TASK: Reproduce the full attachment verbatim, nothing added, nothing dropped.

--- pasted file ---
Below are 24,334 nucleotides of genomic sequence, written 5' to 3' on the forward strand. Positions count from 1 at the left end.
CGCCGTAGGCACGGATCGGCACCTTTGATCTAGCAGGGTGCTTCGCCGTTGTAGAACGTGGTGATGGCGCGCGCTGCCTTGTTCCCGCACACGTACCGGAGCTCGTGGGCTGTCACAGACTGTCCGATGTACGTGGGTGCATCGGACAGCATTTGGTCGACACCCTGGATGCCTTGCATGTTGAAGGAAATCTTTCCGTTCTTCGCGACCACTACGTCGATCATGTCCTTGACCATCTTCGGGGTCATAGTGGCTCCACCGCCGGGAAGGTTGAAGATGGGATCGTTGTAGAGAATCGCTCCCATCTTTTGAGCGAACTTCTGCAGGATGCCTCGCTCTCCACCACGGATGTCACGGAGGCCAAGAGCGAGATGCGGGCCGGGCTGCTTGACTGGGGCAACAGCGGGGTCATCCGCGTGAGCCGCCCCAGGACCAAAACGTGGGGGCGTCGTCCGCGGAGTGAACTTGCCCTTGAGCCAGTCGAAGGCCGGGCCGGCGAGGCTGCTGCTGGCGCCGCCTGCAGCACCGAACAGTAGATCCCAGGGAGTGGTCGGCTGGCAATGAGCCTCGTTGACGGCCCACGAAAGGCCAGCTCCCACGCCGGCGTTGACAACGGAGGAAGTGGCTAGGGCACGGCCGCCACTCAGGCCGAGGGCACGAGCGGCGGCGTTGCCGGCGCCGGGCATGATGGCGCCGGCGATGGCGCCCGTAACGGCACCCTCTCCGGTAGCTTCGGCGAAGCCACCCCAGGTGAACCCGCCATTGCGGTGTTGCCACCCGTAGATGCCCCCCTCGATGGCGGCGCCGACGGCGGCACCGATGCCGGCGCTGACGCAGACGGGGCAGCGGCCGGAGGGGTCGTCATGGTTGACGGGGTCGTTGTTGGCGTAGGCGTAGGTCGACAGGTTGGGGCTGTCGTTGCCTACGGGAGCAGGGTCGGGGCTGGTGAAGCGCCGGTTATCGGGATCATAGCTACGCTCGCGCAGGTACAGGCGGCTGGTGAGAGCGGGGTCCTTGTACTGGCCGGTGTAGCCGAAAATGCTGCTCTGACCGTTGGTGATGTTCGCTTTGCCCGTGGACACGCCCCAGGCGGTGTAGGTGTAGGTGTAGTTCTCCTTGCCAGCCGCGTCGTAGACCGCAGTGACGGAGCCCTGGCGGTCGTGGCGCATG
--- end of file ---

Below are 24,334 nucleotides of genomic sequence, written 5' to 3' on the forward strand. Positions count from 1 at the left end.
CGCCGTAGGCACGGATCGGCACCTTTGATCTAGCAGGGTGCTTCGCCGTTGTAGAACGTGGTGATGGCGCGCGCTGCCTTGTTCCCGCACACGTACCGGAGCTCGTGGGCTGTCACAGACTGTCCGATGTACGTGGGTGCATCGGACAGCATTTGGTCGACACCCTGGATGCCTTGCATGTTGAAGGAAATCTTTCCGTTCTTCGCGACCACTACGTCGATCATGTCCTTGACCATCTTCGGGGTCATAGTGGCTCCACCGCCGGGAAGGTTGAAGATGGGATCGTTGTAGAGAATCGCTCCCATCTTTTGAGCGAACTTCTGCAGGATGCCTCGCTCTCCACCACGGATGTCACGGAGGCCAAGAGCGAGATGCGGGCCGGGCTGCTTGACTGGGGCAACAGCGGGGTCATCCGCGTGAGCCGCCCCAGGACCAAAACGTGGGGGCGTCGTCCGCGGAGTGAACTTGCCCTTGAGCCAGTCGAAGGCCGGGCCGGCGAGGCTGCTGCTGGCGCCGCCTGCAGCACCGAACAGTAGATCCCAGGGAGTGGTCGGCTGGCAATGAGCCTCGTTGACGGCCCACGAAAGGCCAGCTCCCACGCCGGCGTTGACAACGGAGGAAGTGGCTAGGGCACGGCCGCCACTCAGGCCGAGGGCACGAGCGGCGGCGTTGCCGGCGCCGGGCATGATGGCGCCGGCGATGGCGCCCGTAACGGCACCCTCTCCGGTAGCTTCGGCGAAGCCACCCCAGGTGAACCCGCCATTGCGGTGTTGCCACCCGTAGATGCCCCCCTCGATGGCGGCGCCGACGGCGGCACCGATGCCGGCGCTGACGCAGACGGGGCAGCGGCCGGAGGGGTCGTCATGGTTGACGGGGTCGTTGTTGGCGTAGGCGTAGGTCGACAGGTTGGGGCTGTCGTTGCCTACGGGAGCAGGGTCGGGGCTGGTGAAGCGCCGGTTATCGGGATCATAGCTACGCTCGCGCAGGTACAGGCGGCTGGTGAGAGCGGGGTCCTTGTACTGGCCGGTGTAGCCGAAAATGCTGCTCTGACCGTTGGTGATGTTCGCTTTGCCCGTGGACACGCCCCAGGCGGTGTAGGTGTAGGTGTAGTTCTCCTTGCCAGCCGCGTCGTAGACCGCAGTGACGGAGCCCTGGCGGTCGTGGCGCATG